Have your say on the All Blacks.
Steve Hitstirrer is a well-travelled, sports-hardened, armchair expert, prepared to tear the scab off a whole range of sporting wounds. Love him or hate him, you’ll find indifference is not an option.
Congratulations must go to New Zealand for confirming once and for all that they are the world's most dominant rugby playing nation. Joining Australia and South Africa on The Webb Ellis Cup for a second time, this rugby-crazed country has gone wild in celebrating the end of a 24-year anomaly.
Clearly New Zealand should be the only country listed on the great gold cup, but every four years since winning the inaugural tournament in 1987, they have somehow managed to fail on the big stage. Rugby runs through the veins of all Kiwis, it is the only sport that truly matters to them and the happiness of the nation seems to be heavily pinned to the All Blacks' fortunes. Over the years they have produced some of the world's greatest players and regularly dominated all challengers, but have failed to add another world cup to that initial success.
This time, on home soil, they overcame adversity, took on the world's best and emerged triumphant again at last. When Dan Carter, arguably the world's best player, shredded his groin during a training run, the All Blacks looked to be in trouble. They turned to their second choice fly-half, their third choice fly-half and finished the final with their fourth choice fly-half on the field. They went through more fly-halves than a pond full of hungry frogs. Rumour has it they would have recruited Quade Cooper had he not been injured – they had slipped that far down their list of quality No10s.
Their defence throughout the tournament really stood out as the reason for their success. The black wall of tacklers which faced every opposition attacking move was just about impenetrable. If a player dare break the first line of All Blacks defence there was always a swarm of cover defenders lurking just behind to tidy up and dominate the breakdown. The All Blacks crossed for 40 tries during their seven games in the tournament, while conceding only eight. Only two teams, France and Canada in their pool matches, managed two tries against them in the one game.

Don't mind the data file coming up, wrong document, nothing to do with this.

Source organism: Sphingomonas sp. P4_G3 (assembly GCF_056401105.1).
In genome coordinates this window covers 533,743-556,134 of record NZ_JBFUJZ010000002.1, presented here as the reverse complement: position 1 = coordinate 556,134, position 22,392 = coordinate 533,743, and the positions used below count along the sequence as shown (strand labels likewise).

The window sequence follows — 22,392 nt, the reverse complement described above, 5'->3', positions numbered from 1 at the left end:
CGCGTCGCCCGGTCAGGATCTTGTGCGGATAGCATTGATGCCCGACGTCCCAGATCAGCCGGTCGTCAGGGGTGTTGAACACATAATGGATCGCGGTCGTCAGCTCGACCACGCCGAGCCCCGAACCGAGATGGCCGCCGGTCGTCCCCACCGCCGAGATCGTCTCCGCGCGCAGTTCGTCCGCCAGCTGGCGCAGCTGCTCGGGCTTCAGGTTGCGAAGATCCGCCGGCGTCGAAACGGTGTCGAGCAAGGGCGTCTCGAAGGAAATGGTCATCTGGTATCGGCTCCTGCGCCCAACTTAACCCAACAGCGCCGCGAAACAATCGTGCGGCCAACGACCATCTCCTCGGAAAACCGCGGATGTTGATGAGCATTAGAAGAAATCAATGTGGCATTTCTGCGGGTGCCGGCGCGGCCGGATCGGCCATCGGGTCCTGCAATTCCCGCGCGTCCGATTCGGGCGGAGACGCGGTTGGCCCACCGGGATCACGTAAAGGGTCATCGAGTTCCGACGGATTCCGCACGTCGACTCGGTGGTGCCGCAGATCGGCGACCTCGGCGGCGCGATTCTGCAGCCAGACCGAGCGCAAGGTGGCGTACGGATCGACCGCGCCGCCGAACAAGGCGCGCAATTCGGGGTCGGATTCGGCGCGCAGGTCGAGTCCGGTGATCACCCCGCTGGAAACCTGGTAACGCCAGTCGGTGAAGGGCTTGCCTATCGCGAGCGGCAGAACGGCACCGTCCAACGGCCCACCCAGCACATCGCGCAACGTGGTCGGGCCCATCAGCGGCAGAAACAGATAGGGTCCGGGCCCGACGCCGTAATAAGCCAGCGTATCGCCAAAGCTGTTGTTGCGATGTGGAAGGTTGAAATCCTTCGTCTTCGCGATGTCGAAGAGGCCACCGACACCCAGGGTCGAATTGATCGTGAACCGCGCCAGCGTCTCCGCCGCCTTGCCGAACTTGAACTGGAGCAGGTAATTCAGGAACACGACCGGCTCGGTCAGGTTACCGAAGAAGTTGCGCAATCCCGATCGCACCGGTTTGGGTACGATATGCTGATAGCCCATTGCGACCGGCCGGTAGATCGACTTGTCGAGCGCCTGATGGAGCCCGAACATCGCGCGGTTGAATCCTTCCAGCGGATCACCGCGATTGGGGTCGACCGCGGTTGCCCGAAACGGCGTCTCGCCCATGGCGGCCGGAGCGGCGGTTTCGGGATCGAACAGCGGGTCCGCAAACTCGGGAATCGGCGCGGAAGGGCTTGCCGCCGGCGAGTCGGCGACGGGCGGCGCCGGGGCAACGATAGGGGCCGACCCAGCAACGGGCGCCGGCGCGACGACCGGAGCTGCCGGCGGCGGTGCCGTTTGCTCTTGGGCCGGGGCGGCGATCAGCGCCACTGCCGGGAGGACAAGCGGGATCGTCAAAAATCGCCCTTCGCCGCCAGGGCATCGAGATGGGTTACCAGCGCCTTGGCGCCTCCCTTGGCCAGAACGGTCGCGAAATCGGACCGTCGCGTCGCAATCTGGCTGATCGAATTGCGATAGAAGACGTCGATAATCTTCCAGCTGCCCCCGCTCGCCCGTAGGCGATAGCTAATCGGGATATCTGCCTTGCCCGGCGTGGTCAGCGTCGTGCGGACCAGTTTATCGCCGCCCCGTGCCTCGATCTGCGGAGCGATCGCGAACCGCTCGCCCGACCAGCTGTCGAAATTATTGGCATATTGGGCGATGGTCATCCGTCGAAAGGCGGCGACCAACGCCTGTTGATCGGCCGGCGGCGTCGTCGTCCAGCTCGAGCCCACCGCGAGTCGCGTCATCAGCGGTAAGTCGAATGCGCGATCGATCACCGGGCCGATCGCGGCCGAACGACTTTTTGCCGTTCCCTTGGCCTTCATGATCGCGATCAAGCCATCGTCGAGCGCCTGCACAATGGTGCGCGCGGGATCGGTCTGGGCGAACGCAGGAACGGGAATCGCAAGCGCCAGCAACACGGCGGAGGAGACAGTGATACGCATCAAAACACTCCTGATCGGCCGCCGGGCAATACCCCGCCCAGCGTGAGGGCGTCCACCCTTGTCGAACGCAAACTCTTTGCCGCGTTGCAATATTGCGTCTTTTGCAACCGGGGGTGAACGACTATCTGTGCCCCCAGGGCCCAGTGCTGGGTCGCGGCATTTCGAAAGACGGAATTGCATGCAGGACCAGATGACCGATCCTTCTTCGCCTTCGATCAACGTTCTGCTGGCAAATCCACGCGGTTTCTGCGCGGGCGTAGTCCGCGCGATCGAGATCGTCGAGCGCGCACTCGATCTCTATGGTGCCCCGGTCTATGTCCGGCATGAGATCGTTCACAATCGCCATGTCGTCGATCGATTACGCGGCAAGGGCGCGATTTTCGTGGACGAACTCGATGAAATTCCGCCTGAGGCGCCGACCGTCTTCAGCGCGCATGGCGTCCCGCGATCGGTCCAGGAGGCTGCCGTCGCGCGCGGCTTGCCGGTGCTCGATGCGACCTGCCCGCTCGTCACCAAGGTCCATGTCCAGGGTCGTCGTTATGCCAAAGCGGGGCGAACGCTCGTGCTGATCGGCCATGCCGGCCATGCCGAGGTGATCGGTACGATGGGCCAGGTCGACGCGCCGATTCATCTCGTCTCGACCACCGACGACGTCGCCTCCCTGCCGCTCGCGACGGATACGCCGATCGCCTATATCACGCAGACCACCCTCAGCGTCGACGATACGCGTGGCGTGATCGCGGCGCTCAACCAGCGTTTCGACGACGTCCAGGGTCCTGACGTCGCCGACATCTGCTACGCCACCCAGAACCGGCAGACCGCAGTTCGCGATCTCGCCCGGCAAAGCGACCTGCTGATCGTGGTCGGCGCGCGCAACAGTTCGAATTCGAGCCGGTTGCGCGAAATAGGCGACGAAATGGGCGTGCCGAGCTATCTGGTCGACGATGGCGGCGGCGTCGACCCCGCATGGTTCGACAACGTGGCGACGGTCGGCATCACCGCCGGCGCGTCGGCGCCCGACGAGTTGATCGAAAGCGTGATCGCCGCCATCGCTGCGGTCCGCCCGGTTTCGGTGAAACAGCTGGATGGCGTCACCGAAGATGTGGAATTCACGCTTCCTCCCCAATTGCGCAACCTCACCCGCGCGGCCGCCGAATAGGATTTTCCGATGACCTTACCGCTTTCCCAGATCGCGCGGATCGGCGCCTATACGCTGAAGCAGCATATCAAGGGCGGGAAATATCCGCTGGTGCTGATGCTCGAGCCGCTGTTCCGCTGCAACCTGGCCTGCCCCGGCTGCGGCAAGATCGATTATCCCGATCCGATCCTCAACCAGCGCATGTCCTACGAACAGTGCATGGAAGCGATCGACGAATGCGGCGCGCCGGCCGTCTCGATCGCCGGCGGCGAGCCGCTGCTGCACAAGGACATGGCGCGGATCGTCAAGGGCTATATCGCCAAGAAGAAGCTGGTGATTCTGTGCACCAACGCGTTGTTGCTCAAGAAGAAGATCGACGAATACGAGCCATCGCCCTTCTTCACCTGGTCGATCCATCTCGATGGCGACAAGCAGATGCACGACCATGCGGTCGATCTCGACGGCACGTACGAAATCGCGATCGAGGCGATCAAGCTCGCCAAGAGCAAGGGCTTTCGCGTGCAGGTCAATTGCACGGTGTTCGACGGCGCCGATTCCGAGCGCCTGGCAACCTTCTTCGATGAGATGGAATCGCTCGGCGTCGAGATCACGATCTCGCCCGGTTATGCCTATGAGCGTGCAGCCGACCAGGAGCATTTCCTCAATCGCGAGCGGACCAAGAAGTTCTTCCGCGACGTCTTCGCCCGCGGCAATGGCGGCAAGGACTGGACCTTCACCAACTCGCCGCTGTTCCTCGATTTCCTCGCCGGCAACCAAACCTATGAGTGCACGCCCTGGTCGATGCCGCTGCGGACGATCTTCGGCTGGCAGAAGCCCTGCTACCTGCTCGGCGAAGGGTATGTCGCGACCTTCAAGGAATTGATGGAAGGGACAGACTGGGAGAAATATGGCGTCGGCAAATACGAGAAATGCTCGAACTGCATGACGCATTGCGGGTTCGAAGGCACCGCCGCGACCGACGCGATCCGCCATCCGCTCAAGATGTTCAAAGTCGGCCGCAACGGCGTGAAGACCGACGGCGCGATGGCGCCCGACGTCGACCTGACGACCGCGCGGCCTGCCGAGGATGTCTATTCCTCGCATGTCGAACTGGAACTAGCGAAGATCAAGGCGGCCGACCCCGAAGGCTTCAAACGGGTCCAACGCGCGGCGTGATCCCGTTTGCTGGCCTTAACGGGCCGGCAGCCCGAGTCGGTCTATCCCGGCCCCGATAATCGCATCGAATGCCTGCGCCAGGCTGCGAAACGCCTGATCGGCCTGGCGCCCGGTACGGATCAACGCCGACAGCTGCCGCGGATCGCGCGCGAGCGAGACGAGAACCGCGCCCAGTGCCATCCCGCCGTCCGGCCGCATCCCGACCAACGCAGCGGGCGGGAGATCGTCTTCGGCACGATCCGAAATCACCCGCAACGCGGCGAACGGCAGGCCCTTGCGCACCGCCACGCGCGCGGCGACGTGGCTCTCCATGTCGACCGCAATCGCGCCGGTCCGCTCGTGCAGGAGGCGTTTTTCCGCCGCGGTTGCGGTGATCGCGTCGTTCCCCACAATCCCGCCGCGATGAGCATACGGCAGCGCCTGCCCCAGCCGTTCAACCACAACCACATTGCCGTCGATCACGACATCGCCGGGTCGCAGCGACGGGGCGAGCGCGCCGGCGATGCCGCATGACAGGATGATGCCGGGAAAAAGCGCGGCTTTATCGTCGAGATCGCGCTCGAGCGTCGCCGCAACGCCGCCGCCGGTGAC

In a dour final the All Blacks strangled the life out of a fired up and courageous France. With their backline stifled by solid French defence and Piri Weepu's inability to gel with the new stranger standing outside him, the All Blacks turned to their forwards to craft their only try. France enjoyed a mountain of possession, but apart from the second-half try to captain Thierry Dusautoir, they were unable to convert ball in hand to points.
The All Blacks rightly join Australia, which lists rugby as its fourth most popular winter football code and South Africa, a nation which was banned from the first two tournaments, in a southern hemisphere dominance of The Webb Ellis Cup. It is a wonderful achievement from our little cousins across the ditch, one which will ensure the nation's prosperity and happiness for at least another four years.
Of course the next tournament will be hosted by England, a world away from New Zealand's Eden Park fortress. On the three occasions that the All Blacks have made it to the final, they have won twice – both at Eden Park. Seeing how the All Blacks have so far been incapable of winning a Rugby World Cup on foreign soil, there will much relief across both islands that International Rugby Board chairman Bernard Lapasset says they could one day host the tournament again.
"Yes, why not?," he said.
"It has been one of the best tournaments ever. The Rugby World Cup is not just to make money, it is also for rugby and we have a lot of rugby reasons to come back to New Zealand.
"New Zealand proved they are a great rugby nation and have a great capacity to run a big and successful tournament."
Wave your black flags, celebrate loud and long New Zealand, because justice has finally prevailed. The best rugby playing nation in the world has conquered the Rugby World Cup for a second time. The All Blacks will be world champions for four more years and no one can take that away.
Have New Zealand finally proven themselves to be the best in the world?
With the monkey off their backs will they defend their title in England?
Did you watch the whole final or go off to wash your hair half-way through?